HealtySOLE has launched a new PLUS model of its shoe sanitizer meant for use in hospitals and other settings where infection control is urgent.
Researchers have proven a device using ultraviolet light technology can neutralize the coronavirus and other infectious diseases on the soles of shoes by more than 99.5 percent, according to a new study.
“The device deactivated coronavirus markers by over 99.5 percent versus the control across three separate tests,” according to the report as published by CREM Co, an internationally recognized infectious disease research and testing organization based near Toronto, Canada.
As hospitals seek ways to reduce COVID-19 infections, a recent Centers for Disease Control and Prevention report points out that the virus is spread through floors and foot traffic, and not just by person-to-person contact.
“As people walk, they not only collect and spread pathogens on the soles of their shoes, but also aerosolize the virus, essentially kicking it back up in the air,” said HealthySole CEO Nelson Patterson. “The HealthySole device helps ensure pathogens aren’t tracked from patient rooms or wards to other locations.”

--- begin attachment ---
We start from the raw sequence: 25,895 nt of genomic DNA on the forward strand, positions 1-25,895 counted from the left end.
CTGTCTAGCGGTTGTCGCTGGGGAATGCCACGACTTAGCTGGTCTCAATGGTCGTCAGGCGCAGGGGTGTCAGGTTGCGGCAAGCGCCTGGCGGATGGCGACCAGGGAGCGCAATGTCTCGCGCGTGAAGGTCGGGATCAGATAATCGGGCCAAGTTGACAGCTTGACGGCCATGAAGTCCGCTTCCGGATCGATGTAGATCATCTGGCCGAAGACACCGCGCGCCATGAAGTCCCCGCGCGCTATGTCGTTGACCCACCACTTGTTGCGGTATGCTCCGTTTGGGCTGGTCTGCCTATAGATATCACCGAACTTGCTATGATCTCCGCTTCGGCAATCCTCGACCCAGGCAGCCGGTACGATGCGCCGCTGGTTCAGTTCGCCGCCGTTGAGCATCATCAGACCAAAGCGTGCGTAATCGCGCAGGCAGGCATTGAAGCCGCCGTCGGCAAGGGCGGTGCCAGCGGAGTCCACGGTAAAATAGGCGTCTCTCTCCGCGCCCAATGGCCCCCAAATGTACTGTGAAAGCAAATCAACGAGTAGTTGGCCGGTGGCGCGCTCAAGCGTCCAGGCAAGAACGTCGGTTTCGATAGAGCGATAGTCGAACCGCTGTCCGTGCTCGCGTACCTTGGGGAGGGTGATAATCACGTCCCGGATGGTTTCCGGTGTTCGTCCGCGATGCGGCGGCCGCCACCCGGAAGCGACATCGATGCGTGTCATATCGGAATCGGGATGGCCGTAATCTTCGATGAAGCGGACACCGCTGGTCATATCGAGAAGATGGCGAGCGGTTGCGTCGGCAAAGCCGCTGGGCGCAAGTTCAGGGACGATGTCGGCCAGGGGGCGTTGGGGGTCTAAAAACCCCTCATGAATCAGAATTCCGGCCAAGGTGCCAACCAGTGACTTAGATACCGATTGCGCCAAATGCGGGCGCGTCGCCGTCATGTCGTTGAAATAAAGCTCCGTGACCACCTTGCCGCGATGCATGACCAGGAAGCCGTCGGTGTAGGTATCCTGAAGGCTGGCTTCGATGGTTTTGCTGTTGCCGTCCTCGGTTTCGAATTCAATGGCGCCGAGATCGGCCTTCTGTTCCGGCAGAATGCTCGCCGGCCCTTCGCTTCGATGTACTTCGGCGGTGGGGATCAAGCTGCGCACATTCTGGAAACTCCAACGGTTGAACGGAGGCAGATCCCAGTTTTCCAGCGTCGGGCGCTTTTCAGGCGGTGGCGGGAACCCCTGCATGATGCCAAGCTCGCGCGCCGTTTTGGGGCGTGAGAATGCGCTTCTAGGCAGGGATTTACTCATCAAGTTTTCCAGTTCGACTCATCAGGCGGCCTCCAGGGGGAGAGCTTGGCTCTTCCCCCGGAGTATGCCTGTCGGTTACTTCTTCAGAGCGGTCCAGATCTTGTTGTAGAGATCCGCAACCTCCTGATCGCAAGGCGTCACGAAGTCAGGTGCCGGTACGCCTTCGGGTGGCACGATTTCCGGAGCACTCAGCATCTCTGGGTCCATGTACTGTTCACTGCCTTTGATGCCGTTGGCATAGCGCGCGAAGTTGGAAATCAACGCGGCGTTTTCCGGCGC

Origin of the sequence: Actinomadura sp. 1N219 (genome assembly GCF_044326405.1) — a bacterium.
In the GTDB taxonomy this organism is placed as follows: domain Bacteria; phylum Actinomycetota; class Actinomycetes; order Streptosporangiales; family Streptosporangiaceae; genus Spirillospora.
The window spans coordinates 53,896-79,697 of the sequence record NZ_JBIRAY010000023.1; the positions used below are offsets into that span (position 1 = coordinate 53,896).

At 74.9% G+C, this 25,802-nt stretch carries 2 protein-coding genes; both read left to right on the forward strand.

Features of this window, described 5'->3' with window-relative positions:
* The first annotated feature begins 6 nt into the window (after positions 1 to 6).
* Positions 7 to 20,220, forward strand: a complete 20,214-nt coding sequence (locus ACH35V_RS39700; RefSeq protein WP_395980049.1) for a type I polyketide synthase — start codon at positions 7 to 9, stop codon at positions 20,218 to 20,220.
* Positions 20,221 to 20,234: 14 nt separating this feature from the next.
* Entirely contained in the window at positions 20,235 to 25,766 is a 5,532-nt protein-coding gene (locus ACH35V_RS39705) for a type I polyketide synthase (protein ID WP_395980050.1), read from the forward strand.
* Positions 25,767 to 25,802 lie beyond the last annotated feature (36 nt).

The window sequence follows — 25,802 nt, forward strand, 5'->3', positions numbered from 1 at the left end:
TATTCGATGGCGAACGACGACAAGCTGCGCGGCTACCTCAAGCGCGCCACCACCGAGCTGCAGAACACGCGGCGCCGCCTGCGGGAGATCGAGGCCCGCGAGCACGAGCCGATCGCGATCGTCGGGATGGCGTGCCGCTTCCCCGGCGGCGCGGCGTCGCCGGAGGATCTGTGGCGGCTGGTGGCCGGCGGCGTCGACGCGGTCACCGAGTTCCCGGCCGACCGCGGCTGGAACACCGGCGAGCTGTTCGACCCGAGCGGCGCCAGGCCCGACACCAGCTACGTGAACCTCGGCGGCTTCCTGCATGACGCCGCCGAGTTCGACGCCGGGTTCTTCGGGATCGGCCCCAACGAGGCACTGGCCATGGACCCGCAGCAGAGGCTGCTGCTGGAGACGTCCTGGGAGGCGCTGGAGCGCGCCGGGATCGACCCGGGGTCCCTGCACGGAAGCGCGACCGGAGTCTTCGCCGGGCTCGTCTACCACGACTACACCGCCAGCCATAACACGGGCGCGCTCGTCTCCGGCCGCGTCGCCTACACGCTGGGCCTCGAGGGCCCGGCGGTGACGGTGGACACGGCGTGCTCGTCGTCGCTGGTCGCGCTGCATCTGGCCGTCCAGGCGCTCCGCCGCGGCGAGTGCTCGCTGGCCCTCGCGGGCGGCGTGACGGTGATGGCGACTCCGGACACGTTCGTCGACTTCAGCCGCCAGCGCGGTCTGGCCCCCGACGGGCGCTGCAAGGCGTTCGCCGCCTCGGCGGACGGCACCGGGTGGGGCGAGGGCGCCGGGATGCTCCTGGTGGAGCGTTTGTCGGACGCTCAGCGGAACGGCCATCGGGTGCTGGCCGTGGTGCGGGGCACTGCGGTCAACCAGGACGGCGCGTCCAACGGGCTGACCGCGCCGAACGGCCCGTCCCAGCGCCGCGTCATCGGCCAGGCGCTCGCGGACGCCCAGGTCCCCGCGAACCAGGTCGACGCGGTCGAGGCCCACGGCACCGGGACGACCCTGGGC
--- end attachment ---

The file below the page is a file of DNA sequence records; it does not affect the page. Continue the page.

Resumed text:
Research published April 10 by the CDC found that floors and shoe soles had the highest concentrations of COVID-19 in samples taken at a hospital facility in Wuhan, China. It also found the virus was being tracked well beyond patient rooms to other parts of the hospital, including into non-patient care areas such as hospital pharmacies where sampling indicated a 100% COVID-19 presence.
The study strongly recommended that “persons disinfect shoe soles before walking out of wards containing COVID-19 patients.”
When a user stands on a HealthySole device, a steady beam of UVC light, the only wavelength of ultraviolet light known to kill germs, bathes the soles of their shoes. The
process takes eight to 10 seconds. HealthySole already made a version of the device for home use but saw its product as a way to help healthcare facilities supplement daily floor cleaning.
Prior research on C. difficile conducted at Children’s Hospital at Erlanger by the University of Tennessee College of Medicine at Chattanooga found UVC light exposure to shoe soles to be statistically beneficial with an overall average 28% decrease of positive swabs.